Students participating in the University’s archaeological field school spent the summer excavating the Baum’s Landing site near Delphi in Carroll County, Ind. The group, working under the guidance of Dr. Christopher Moore, associate professor and chair of anthropology, studied early pioneer life in Indiana.
The field school immerses students in archaeology 40+ hours a week with a focus on excavation techniques as well as teamwork, critical thinking, community outreach and project design. The initiative also connects the community with Indiana history by opening the dig to residents, including local middle school students.
“We hope to develop a better understanding of how the Baums (who lived on the site from approximately 1820 to 1850) and their contemporaries established a new community identity as Hoosiers,” Moore said.
A Carroll County native, Moore founded the Wildcat Archaeological Research Project (WARP) in 2009 to investigate archaeology in Carroll County and surrounding areas, including Baum’s Landing. Among the goals for the excavation, Moore said, is learning details about the daily life, status and wealth of the pioneer family.
For the students, the experience provides intellectual and professional growth opportunities, including the development of leadership and supervision skills on everything from paperwork to excavation.
“This year’s field crew is exceptional. Over the last eight weeks, all of them have grown considerably, both in their knowledge and skills of archaeology and in their confidence,” Moore said.
“The experience that I have gained from this project has helped me with my personal growth and my development as an archaeologist,” said archaeology student Kaylee Blum ’19, who has participated in several student digs. “There’s so much more to archaeology than I anticipated, but my time at UIndy has definitely been worth it. The hands-on experience that I have gained just as an undergraduate has been amazing beyond words.”
UIndy students can take part in numerous volunteer archaeological lab and field experiences starting in their freshman year, and applied, hands-on training is integrated into many archeology and anthropology courses. A public field archaeology event will be held at Skiles Test park in Indianapolis Sept. 16-17 and an archaeological field school is planned for next summer on Sapelo Island, Georgia.
“Students can get exposed to the challenges of real-world situations alongside the ideal scenarios that they read about in textbooks. This means that most students have some basic understanding of and practical skills in archaeological fieldwork before they start field school,” Moore added.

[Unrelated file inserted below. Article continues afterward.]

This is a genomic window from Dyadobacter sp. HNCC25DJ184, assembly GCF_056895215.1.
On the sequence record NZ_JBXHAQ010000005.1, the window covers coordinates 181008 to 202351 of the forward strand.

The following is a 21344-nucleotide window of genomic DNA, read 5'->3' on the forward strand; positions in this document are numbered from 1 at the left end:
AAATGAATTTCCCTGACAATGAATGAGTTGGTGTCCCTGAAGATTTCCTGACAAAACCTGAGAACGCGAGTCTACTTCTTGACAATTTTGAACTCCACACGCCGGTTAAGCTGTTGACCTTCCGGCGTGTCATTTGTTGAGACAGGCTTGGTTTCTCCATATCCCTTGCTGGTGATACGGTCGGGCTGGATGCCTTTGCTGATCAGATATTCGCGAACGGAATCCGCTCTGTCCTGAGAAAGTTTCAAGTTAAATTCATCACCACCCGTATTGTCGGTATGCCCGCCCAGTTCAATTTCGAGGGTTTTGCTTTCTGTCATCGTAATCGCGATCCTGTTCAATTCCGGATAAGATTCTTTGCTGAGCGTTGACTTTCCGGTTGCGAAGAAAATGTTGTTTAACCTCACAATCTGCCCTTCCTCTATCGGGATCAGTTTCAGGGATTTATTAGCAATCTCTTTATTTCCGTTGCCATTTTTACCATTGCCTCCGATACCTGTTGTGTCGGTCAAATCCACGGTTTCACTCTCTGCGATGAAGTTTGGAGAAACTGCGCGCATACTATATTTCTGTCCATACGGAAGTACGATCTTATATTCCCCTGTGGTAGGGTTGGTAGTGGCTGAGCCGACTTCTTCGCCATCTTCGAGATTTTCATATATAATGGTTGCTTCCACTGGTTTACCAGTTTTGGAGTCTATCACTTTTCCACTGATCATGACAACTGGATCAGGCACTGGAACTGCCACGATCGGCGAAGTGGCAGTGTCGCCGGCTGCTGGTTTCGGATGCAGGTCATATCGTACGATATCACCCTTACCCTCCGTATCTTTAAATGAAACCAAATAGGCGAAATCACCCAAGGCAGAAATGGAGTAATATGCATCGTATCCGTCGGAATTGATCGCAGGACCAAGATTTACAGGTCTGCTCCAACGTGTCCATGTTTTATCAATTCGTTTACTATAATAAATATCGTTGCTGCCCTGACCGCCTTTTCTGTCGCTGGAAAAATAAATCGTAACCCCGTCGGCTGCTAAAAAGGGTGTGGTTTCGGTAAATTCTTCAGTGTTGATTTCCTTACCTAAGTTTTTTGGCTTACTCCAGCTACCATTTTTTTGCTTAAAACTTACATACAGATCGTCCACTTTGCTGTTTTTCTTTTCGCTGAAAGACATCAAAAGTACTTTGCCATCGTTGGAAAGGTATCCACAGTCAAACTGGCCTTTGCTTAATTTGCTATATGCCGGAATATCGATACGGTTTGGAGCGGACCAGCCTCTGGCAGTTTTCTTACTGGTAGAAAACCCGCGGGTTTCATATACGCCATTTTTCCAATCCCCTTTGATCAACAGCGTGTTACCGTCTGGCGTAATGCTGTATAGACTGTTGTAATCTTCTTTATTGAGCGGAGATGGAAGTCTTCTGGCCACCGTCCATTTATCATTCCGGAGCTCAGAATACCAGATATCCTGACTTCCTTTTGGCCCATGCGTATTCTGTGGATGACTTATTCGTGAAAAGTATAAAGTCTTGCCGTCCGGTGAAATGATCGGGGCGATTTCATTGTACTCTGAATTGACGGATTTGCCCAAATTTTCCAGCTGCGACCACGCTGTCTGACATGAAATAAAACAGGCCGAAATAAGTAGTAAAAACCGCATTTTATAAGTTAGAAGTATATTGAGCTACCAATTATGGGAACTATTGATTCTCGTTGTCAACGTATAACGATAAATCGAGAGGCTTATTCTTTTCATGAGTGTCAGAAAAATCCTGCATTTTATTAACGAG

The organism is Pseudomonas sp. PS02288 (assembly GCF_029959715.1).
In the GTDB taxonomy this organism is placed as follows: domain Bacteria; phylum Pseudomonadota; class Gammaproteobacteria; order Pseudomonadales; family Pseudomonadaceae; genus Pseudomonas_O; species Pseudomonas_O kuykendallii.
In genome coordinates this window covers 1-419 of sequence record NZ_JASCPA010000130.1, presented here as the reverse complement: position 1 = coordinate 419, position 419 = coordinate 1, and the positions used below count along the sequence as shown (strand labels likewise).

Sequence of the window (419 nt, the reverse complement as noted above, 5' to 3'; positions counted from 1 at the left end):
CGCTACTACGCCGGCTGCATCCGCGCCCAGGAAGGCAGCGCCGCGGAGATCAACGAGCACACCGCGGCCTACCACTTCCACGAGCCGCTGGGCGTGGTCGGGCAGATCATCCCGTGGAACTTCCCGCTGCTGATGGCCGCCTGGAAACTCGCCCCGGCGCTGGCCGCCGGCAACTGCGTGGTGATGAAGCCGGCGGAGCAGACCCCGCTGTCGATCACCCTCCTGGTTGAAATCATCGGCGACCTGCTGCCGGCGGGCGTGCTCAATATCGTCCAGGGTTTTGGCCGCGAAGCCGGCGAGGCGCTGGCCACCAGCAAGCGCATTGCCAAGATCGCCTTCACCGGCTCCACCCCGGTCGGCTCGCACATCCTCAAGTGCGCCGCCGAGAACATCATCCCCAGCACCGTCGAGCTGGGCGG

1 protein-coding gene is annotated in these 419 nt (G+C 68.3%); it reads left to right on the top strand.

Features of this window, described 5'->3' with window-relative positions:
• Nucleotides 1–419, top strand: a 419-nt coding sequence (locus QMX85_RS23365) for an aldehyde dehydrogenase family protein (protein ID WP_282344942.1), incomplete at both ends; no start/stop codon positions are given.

Along with that real-life experience comes the opportunity to witness the community impact. Krista Latham, associate professor of biology and anthropology, leads a student forensic team comprised of biology majors on projects including the identification of individuals who died in the Texas borderlands, as well as assisting law enforcement during local crime scene investigations.
Latham’s work has gained national attention to the humanitarian crisis happening on the U.S. southern border. (Read more about the project here.) Latham and her team work to uncover remains from unmarked grave sites and identify the bodies of those who have died while making the journey to the United States. This year, four graduate students traveled to Texas with Latham to participate in the project, marking the sixth trip.
Graduate student Leann Rizor ’18 (human biology with focus in forensic anthropology) said the fieldwork has helped her to gain an appreciation of the magnitude of the crisis.
“I learned so much regarding the intricacies of the politics surrounding the crisis, and I have used this knowledge to talk about the crisis in a very informed way and to spread awareness,” said Rizor, who earned her bachelor’s degree in anthropology from the University in 2014.
International research opportunities
Research opportunities for UIndy students extend to the international arena. Chris Schmidt, professor of anthropology, worked with two UIndy graduate students in Italy this summer on his study of Herculaneum, an ancient Roman city destroyed when Mt. Vesuvius erupted in the year A.D. 79. Schmidt has been conducting research for several years at the site, focusing on what inhabitants ate, their ancestry and the way they died.
Schmidt was honored earlier this year with the 2017 Indiana Archaeology Award, along with Johnson County Commissioner Brian Baird and Johnson County attorney Kathleen Hash, for leading the Middle of the Road Grave project, which involved several UIndy students – including some graduate alumni who returned to participate. The goal of the project was to record, recover and reinter the seven individuals who were buried in the median of County Road 400 South.
“It is definitely a case where one person is being acknowledged for the others,” Schmidt said of the award. “It’s an award for the process and UIndy should be proud of that high level of professionalism.”
The site’s role in local folklore and regional history generated strong media interest, creating additional pressure on the excavation team. Nancy Kerlin Barnett and six others were buried at the site, which bears a historic marker commemorating their lives. While the topic of dealing with human remains is a sensitive one, Schmidt said by the end of the project, researchers had gained the respect of local residents.
“It was the best excavation experience I’ve ever had as a professional and working with the students, the state, the county and the museum,” he said. “People know they can count on us to do it right.”
Written by Sara Galer, Senior Communications Specialist, University of Indianapolis. Contact newsdesk@UIndy.edu with your campus news.